Orange-Associate scripting documentation

This module implements FP-growth [1] frequent pattern mining algorithm with bucketing optimization [2] for conditional databases of few items.

The entry points are frequent_itemsets(), association_rules(), and rules_stats() functions below.

[1]: J. Han, J. Pei, Y. Yin, R. Mao.
Mining Frequent Patterns without Candidate Generation: A Frequent-Pattern Tree Approach. 2004. https://www.cs.sfu.ca/~jpei/publications/dami03_fpgrowth.pdf
[2]: R. Agrawal, C. Aggarwal, V. Prasad.
Depth first generation of long patterns. 2000. http://www.cs.tau.ac.il/~fiat/dmsem03/Depth%20First%20Generation%20of%20Long%20Patterns%20-%202000.pdf
[3]: R. Agrawal, et al.
Fast Discovery of Association Rules. 1996. http://cs-people.bu.edu/evimaria/cs565/advances.pdf

Examples

Here’s an example from R. Agrawal’s original Apriori article [3 § 12.2.2]. Given a database of transactions:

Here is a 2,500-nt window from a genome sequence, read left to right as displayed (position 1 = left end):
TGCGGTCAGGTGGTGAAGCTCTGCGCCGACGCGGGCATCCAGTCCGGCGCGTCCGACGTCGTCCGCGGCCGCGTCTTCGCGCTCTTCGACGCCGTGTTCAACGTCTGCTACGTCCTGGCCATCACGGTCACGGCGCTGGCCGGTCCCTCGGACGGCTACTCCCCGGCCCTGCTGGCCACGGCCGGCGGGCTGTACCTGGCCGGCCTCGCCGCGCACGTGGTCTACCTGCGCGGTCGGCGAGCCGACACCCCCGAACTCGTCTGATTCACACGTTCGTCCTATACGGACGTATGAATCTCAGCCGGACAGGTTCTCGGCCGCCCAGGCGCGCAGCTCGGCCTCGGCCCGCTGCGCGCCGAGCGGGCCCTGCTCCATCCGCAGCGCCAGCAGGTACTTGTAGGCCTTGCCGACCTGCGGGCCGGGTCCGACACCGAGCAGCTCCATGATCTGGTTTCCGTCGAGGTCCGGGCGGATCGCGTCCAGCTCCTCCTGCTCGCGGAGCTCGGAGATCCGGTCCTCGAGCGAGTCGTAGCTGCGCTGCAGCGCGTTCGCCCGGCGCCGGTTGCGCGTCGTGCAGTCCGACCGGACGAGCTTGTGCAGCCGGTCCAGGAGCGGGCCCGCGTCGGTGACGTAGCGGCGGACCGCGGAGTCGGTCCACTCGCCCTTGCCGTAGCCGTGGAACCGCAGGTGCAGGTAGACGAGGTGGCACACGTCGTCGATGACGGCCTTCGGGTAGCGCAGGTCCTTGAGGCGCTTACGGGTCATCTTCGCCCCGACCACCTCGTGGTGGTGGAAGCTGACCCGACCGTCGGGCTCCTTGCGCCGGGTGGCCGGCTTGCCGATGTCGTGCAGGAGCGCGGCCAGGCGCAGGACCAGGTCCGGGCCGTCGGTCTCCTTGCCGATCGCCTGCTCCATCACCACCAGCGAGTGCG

>>> T = [[1,    3, 4   ],
...      [   2, 3,    5],
...      [1, 2, 3,    5],
...      [   2,       5]]

We can enumerate all frequent itemsets with support greater than two transactions:

>>> from orangecontrib.associate.fpgrowth import *  
>>> itemsets = frequent_itemsets(T, 2)

Note, functions in this module produce generators. The results space can explode quite quickly and can easily be too large to fit in your RAM. By using generators, you can filter the results to your liking as you pass them.

>>> itemsets
<generator object ...>
>>> list(itemsets)
[(frozenset({1}), 2),
 (frozenset({2}), 3),
 (frozenset({3}), 3),
 (frozenset({1, 3}), 2),
 (frozenset({2, 3}), 2),
 (frozenset({5}), 3),
 (frozenset({2, 5}), 3),
 (frozenset({3, 5}), 2),
 (frozenset({2, 3, 5}), 2)]

We can try it with a larger and more real-world database of categorical values:

>>> import Orange
>>> data = Orange.data.Table('zoo')
>>> data
[[1, 0, 0, 1, 0, ... | mammal] {aardvark},
 [1, 0, 0, 1, 0, ... | mammal] {antelope},
 [0, 0, 1, 0, 0, ... | fish] {bass},